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The one thing that keeps high achievers ahead of the pack

By Robert Glazer

Excerpted from Elevate: Push Beyond Your Limits and Unlock Success in Yourself and Others

Have you ever wondered why some individuals are consistently able to achieve at such a high level?

They are always pushing forward and hitting their goals, but they seem to be doing less than everyone else. They have built their capacity.

In its purest definition, capacity building is the method by which we seek, acquire, and develop the skills and abilities to consistently perform at a higher level in pursuit of our innate potential.

High achievers across all spectrums of life and business have found continuous ways to build their capacity at faster rates than their peers and use that extra capacity to stay ahead of the pack and achieve at the highest level. People who consistently elevate have a competitive advantage, but it’s one that you can replicate.

Capacity building is similar to developing a muscle. It doesn’t happen overnight. I might be inspired to lift a heavy weight, but only after weeks of consistent commitment, work and incremental improvement will I have built up the strength and physical capacity to do so. Suddenly I have the capacity to do what I could not do before.

Inspiration is valuable, but it’s not enough to effect real change that requires follow through and commitment. In my own journey and in speaking with hundreds of others who have made meaningful and sustained changes to their lives, I’ve identified four essential elements of capacity building; spiritual, intellectual, physical and emotional. These four elements are fundamental and are present in nearly every aspect of self-improvement.

Here’s a brief overview of each:

  • Spiritual capacity is about understanding who you are, what you want most and the standards you want to live by.
  • Intellectual capacity is about how you improve your ability to think, learn, plan and execute with discipline.
  • Physical capacity is your health, wellbeing, physical performance and level of competition.
  • Emotional capacity is how you react to challenging situations, your emotional mindset and the quality of your relationship.

Capacity building starts with understanding these four interconnected elements and then developing them individually and simultaneously. Think of each element as a chamber of an inflatable ball separated into four sections, where each section can be filled individually with a dense gas.

The bigger the ball becomes, the more energy and mass it will have, resulting in optimal momentum as it rolls. It will perform best when all the chambers grow in tandem, rather than one section getting too big at the expense of the others. If one chamber is bigger or another is underinflated, the ball will not roll evenly. Instead of gaining speed and building momentum, it’s going to wobble awkwardly and get off track. These chambers are also leaky and constantly need filling. Similar to tires on your car, they need continuous maintenance to ensure they have the right pressure and imbalance.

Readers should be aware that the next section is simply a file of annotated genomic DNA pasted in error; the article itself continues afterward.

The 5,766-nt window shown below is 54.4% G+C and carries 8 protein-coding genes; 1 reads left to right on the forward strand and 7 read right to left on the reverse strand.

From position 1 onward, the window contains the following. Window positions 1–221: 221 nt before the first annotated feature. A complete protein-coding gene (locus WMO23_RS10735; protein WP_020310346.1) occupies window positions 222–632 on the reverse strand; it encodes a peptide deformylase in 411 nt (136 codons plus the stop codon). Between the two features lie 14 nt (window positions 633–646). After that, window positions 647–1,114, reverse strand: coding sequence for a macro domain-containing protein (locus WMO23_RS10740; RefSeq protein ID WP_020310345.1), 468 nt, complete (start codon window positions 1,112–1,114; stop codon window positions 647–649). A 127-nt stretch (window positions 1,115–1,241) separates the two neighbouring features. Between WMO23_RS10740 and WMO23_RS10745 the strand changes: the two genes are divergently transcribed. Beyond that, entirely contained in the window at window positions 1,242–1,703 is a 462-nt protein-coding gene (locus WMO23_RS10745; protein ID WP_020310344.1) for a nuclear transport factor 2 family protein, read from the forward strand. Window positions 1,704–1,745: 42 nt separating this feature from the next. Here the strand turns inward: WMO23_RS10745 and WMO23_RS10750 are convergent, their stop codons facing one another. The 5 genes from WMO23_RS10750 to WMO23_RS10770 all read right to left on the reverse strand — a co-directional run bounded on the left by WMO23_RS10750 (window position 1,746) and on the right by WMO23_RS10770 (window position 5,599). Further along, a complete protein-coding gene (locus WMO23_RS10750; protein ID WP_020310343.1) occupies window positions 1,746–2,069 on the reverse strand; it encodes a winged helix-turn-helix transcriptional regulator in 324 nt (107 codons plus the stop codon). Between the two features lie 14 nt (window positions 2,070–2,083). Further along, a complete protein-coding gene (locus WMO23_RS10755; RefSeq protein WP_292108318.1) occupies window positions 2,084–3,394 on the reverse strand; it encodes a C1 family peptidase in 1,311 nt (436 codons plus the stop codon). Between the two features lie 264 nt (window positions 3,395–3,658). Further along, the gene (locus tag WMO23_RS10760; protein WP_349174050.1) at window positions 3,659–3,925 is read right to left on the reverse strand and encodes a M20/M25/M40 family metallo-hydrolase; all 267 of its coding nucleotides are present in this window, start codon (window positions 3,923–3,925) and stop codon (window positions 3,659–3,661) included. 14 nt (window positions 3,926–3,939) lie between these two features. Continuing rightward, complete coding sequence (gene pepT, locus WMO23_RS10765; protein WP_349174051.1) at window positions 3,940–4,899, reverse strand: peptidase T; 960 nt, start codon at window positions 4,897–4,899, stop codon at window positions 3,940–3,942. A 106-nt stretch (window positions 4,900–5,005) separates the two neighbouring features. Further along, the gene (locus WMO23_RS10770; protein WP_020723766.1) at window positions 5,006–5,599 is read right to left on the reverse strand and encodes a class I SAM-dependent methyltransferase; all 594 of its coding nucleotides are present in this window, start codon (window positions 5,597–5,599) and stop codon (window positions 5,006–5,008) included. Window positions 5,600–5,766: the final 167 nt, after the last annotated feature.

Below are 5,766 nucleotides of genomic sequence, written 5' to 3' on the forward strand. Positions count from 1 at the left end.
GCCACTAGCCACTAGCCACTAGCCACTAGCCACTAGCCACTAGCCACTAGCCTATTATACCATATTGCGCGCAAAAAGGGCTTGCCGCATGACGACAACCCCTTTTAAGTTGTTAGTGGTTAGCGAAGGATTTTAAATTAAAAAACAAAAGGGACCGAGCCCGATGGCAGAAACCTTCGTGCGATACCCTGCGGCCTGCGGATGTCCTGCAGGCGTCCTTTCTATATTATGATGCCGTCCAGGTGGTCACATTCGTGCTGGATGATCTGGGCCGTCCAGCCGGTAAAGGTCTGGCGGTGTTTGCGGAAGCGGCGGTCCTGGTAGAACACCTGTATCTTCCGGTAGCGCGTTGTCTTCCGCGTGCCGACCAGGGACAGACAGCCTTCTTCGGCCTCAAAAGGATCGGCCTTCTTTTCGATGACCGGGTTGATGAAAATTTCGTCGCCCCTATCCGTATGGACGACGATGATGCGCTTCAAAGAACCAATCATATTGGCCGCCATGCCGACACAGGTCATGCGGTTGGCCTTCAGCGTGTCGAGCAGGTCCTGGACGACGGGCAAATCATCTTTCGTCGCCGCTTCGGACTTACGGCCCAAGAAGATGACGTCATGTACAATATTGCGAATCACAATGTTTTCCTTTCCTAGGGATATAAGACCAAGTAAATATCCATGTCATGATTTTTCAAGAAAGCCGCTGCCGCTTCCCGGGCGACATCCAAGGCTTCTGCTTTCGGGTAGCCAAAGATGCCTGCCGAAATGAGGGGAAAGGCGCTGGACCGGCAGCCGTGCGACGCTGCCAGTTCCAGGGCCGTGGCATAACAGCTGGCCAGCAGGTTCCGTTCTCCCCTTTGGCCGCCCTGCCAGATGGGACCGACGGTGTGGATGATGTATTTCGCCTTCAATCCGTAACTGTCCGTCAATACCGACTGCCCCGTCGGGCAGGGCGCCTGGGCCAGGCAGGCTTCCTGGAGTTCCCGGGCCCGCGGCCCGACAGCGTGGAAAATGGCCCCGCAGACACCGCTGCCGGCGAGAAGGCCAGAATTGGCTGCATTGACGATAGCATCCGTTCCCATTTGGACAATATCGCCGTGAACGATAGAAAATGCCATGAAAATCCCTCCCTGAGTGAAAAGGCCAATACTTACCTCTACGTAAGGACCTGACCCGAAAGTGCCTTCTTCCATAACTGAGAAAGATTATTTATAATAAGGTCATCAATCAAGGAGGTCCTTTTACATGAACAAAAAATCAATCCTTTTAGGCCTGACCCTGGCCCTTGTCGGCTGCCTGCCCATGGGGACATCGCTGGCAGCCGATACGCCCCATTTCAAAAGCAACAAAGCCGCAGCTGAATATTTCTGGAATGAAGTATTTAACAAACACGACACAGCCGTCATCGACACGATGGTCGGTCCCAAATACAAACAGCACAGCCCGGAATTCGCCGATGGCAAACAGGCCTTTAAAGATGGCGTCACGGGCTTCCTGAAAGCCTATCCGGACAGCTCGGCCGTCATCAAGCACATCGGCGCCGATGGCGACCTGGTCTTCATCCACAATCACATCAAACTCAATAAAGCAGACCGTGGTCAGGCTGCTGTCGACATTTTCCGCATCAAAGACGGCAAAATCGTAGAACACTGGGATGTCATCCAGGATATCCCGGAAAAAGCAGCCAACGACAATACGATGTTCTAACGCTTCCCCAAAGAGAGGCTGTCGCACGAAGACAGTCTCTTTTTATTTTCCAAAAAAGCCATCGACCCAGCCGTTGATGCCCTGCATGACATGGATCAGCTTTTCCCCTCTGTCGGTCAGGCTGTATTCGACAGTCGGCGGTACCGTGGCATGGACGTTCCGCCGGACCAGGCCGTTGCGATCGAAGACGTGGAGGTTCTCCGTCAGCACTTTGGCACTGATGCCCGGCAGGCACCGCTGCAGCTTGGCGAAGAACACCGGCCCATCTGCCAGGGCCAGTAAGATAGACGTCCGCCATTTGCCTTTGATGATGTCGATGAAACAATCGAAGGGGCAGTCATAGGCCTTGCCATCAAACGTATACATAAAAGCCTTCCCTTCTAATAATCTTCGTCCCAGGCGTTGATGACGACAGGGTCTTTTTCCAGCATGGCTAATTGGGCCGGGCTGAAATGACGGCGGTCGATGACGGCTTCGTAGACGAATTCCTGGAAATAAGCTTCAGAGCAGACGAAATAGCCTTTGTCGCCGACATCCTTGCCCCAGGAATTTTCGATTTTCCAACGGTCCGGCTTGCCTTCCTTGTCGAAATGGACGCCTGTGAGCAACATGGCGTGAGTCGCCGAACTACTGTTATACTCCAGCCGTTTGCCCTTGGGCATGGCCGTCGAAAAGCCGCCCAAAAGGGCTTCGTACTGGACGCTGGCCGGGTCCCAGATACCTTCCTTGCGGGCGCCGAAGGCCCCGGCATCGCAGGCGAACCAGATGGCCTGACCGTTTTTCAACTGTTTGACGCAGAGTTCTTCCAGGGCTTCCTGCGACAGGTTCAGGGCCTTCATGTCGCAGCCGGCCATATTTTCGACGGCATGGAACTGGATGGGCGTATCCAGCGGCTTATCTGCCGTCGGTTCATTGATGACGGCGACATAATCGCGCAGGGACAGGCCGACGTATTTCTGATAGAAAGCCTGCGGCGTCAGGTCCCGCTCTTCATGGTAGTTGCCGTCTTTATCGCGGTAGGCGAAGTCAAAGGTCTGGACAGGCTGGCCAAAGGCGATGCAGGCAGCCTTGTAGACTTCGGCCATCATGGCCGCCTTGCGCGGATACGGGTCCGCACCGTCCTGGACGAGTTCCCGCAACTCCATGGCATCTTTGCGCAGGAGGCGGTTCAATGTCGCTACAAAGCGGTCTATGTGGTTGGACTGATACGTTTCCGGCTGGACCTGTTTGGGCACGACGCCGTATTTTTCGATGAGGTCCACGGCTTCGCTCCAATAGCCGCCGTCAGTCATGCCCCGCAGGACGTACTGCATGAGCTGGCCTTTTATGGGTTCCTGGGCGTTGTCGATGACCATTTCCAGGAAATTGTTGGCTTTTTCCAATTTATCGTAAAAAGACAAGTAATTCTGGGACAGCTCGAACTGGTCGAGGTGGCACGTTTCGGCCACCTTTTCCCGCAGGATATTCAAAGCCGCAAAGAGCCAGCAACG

Balance is often hard to identify, but being aware of imbalance and identifying exactly which chamber is slowing you down is often the key to keeping you on course. Building physical capacity offers the most concrete example between increased effort and improved outcomes. You see that if you run a little bit more each day, it becomes easier as your conditioning improves.

Likewise, if you lift a little more weight each day, you can soon lift what you could not just a few months or weeks before. The process is the same for things that are not physical. Focusing on building capacity within ourselves and our teams is one of our core principles that we’ve used at Acceleration Partners to build an award-winning culture.

A leader’s goal should be to inspire and elevate expectations so that team members can simultaneously improve in all areas of their lives, including leadership, time management, prioritization, decision making, self-awareness and self-confidence. These abilities have a domino effect. When you improve in one area, you begin to improve in all.

And one of the most important outcomes in capacity building is the exponential effect that has on others including friends, families and those whom you lead. It has the effect of lifting while you climb. As you build your own capacity and achieve more, you develop the ability to help others do the same. It’s a virtuous cycle and benefits everyone involved. By focusing on these elements, you’ll be on a path to building your own capacity to elevate and support others in their journey as well.

Robert Glazer is founder and CEO of global performance marketing agency Acceleration Partners. He is also the co-founder and chairman of the affiliate platform BrandCycle. Follow him on Twitter at Robert_glazer and LinkedIn at